Settler Violence Accelerating in 2017, As Recent Incidents Expose Ugliness of Settlement Enterprise

Violence by settlers in the occupied territories has accelerated during 2017, marked by deeply troubling recent incidents. The United Nations Office for the Coordination of Humanitarian Affairs (OCHA) documents that following a three-year decline, violence by Israeli settlers increased 88 percent in the first half of 2017 when compared with the level in 2016. During that six-month period, OCHA recorded 89 incidents which resulted in 33 Palestinian casualties (including 3 fatalities) and damage to Palestinian property. Significantly, these figures do not include incidents in which Palestinians were threatened or intimidated but did not suffer physical harm or property damage. The rising trend of settler violence appears to have continued unabated over the past couple of months.

Numbers alone cannot adequately tell the story and describe the toll of such violence, which includes so-called “Price Tag” attacks in which settlers punish government law-enforcement actions aimed at settlements or settlers with revenge attacks directed against Palestinians or Israeli security forces.

Particularly gripping is the August 24th incident near Hebron documented by B’Tselem in which settlers from Kiryat Arba shouted vulgar threats and profanities at their Palestinian neighbors. The event is telling, as it weaves together the racism, misogyny, and sense of impunity that characterizes many settler provocations – which need not rise to the level of physical violence in order to intimidate and threaten Palestinians.

Some incidents, of course, have involved actual violence. One such event occurred on August 3rd when several settler youths attacked and threatened the Arab driver of an Egged bus as he drove his route through the settlement of Bat Ayin in Gush Etzion. The perpetrators reportedly drew a pistol on the driver who was able to make a hasty escape. As a result, in consultation with the Israeli Civil Administration in the West Bank, Egged decided to terminate bus service to Bat Ayin. In another incident on September 10th, graffiti including anti-Arab slogans spray-painted in Hebrew was found in the Nablus district, home to the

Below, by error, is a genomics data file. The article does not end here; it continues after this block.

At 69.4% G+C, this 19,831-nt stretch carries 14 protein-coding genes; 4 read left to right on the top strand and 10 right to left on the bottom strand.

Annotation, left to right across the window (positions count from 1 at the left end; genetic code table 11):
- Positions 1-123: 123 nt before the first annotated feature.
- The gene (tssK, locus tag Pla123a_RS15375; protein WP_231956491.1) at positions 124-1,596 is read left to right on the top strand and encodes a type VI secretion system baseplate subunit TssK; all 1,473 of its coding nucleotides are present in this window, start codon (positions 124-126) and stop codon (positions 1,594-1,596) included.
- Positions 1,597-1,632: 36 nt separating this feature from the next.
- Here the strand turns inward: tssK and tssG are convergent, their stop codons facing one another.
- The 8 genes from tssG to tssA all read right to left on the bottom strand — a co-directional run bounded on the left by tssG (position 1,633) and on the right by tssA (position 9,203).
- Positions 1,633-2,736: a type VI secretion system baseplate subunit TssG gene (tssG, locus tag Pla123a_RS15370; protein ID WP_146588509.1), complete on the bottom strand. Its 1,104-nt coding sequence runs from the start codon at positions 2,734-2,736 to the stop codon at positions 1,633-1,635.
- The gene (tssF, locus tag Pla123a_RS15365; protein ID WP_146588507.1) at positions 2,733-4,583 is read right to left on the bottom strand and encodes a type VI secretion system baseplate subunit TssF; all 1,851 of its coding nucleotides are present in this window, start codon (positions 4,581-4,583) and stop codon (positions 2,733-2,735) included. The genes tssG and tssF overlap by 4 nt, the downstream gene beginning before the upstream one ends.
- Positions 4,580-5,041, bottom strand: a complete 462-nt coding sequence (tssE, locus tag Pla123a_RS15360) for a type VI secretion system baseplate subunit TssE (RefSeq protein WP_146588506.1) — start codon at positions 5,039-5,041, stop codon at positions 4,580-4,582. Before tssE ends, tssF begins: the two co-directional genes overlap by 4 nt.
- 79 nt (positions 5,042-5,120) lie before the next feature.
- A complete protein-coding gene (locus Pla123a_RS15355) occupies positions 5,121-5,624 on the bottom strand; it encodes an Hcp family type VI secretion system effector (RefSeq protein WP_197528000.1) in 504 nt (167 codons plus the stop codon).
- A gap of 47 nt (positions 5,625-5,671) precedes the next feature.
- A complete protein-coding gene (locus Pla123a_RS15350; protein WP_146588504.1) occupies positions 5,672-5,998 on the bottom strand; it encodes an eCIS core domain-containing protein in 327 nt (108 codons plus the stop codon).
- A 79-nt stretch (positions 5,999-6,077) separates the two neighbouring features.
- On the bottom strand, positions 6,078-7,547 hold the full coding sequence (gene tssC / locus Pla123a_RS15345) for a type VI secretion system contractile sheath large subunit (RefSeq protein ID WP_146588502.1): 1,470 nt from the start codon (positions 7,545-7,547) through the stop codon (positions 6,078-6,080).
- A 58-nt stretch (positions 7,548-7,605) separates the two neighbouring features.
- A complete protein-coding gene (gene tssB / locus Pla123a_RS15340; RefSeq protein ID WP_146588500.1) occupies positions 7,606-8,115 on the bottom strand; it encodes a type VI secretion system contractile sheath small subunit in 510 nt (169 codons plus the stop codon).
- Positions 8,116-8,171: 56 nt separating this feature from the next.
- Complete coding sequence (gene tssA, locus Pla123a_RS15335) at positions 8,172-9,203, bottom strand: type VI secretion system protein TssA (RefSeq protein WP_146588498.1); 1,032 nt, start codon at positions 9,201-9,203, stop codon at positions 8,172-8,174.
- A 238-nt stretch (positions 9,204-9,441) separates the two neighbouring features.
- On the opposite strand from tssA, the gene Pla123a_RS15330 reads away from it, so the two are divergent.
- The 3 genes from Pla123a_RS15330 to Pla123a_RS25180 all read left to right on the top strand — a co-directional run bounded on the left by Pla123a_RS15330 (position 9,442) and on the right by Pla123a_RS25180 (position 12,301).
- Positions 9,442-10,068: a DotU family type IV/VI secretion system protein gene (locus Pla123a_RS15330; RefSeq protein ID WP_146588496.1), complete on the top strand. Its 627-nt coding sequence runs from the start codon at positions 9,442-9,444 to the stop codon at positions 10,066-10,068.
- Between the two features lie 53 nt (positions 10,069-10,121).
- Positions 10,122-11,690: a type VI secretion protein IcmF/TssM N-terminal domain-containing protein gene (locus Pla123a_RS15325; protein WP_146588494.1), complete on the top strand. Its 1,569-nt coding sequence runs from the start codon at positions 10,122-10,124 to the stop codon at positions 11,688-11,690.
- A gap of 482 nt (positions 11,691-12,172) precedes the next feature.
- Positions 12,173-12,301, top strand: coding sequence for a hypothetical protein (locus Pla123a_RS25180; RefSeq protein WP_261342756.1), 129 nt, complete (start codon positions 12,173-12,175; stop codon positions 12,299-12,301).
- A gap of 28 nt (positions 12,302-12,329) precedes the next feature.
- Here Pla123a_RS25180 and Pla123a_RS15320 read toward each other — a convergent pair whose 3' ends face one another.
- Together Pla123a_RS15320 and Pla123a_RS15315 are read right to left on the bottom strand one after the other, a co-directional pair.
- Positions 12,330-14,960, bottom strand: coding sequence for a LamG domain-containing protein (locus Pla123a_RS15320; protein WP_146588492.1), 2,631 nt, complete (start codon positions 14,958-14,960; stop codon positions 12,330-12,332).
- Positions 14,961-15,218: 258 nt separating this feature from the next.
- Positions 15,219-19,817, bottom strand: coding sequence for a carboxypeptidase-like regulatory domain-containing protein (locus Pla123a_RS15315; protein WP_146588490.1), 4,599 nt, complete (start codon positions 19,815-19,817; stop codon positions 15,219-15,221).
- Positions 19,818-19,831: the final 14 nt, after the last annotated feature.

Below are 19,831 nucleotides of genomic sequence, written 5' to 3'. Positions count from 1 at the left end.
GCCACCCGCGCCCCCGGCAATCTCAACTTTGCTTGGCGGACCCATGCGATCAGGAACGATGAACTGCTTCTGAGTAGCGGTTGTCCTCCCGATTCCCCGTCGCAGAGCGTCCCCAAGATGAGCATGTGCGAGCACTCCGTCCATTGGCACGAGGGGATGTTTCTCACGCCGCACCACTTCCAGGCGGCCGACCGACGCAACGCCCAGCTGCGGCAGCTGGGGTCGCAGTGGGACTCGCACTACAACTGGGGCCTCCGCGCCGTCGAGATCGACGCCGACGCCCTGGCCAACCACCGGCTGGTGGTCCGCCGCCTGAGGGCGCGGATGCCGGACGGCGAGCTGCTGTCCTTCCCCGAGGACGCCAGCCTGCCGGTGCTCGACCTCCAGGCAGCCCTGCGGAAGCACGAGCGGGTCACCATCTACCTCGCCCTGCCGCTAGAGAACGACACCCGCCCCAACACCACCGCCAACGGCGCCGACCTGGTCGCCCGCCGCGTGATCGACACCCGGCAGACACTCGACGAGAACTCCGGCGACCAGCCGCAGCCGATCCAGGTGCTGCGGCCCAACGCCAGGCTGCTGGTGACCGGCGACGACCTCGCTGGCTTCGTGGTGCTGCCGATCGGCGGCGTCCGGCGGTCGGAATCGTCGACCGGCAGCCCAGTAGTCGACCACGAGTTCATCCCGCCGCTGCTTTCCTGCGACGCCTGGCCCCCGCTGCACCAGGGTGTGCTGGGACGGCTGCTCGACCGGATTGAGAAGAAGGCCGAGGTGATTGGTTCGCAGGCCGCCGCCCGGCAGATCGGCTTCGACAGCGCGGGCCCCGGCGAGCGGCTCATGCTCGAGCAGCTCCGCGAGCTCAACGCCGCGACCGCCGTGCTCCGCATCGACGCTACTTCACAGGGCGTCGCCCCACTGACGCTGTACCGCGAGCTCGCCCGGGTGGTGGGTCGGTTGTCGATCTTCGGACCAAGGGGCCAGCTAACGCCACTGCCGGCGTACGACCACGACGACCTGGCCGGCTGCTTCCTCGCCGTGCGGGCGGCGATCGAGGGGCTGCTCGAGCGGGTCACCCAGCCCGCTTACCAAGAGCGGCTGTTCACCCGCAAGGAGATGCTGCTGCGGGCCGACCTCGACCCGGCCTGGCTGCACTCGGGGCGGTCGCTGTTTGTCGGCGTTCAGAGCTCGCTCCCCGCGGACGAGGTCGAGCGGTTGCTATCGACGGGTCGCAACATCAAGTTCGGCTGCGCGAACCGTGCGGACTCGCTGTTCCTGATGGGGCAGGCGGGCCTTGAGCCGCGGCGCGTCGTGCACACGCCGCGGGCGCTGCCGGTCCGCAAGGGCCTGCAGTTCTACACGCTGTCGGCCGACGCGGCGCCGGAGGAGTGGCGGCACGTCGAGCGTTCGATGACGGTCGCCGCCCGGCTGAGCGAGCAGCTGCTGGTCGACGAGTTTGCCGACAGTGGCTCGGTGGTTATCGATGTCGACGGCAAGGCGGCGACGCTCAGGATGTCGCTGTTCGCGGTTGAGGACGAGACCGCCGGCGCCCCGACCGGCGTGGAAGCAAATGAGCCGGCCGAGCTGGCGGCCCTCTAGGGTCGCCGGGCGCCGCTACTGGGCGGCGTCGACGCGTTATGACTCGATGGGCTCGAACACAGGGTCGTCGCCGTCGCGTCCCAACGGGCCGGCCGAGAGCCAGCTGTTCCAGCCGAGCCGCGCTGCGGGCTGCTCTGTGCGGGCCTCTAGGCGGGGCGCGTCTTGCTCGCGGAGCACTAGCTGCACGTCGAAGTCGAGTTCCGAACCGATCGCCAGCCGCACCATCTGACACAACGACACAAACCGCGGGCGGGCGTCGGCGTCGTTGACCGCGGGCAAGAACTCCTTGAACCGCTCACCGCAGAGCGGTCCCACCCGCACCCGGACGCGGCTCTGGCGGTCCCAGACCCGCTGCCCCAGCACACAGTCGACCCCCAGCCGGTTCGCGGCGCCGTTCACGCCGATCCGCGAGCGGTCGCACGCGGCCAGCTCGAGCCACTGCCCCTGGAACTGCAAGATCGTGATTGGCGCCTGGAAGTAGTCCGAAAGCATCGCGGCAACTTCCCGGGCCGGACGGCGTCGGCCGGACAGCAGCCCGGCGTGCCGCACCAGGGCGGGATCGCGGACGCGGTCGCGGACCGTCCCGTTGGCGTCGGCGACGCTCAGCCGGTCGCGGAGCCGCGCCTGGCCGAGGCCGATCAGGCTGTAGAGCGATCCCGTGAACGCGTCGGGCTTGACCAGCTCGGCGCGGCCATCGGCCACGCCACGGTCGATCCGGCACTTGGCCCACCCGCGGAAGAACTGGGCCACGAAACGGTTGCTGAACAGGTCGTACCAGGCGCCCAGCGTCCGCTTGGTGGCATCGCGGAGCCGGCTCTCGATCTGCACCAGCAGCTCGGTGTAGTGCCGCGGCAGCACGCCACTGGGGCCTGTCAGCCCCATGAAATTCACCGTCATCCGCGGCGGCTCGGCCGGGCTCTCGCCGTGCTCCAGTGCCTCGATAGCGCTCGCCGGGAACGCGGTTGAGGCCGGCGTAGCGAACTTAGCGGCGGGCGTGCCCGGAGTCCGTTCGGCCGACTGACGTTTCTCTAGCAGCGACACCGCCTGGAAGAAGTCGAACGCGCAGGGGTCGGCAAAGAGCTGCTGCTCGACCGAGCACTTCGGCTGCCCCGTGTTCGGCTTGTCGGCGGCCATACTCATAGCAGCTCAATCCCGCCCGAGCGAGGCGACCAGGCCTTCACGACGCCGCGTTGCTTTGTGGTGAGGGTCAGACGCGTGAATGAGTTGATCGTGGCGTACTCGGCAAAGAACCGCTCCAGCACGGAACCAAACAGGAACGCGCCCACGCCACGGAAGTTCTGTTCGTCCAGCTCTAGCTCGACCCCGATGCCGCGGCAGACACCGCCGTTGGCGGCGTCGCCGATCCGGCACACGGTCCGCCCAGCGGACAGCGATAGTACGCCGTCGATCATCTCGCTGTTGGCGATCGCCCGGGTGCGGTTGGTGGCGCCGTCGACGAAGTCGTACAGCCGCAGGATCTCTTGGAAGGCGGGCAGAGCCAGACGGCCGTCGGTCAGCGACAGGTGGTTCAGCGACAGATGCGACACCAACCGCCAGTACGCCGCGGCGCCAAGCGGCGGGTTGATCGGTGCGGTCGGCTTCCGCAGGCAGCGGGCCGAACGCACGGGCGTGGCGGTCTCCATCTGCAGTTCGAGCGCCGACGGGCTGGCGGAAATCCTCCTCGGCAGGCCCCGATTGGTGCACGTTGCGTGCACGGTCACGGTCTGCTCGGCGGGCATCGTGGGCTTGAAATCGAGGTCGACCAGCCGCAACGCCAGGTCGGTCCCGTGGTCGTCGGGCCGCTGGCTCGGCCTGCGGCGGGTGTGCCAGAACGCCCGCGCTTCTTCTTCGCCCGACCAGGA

Lack of Israeli accountability for settler attacks against Palestinians continues to be a problem. Israel, as the occupying power in the West Bank, bears legal responsibility to guard Palestinian civilians from violence and prosecute the perpetrators. While the Shin Bet has recently increased the use of administrative detention without trial against those (especially the so-called “hilltop youth”) who carry out Price Tag attacks – a tool long used against Palestinian suspects – the vast majority (92 percent) of complaints filed by Palestinians with Israeli police are dropped without charges filed.

By contrast, Palestinians attempting to harm settlers are often subject to the use of force. On September 13th, a 13-year-old Palestinian boy allegedly attempting to commit a stabbing attack was shot near the entrance to Kiryat Arba. The wounded teen claimed that he had been trying to commit suicide at the hands of Israeli soldiers.

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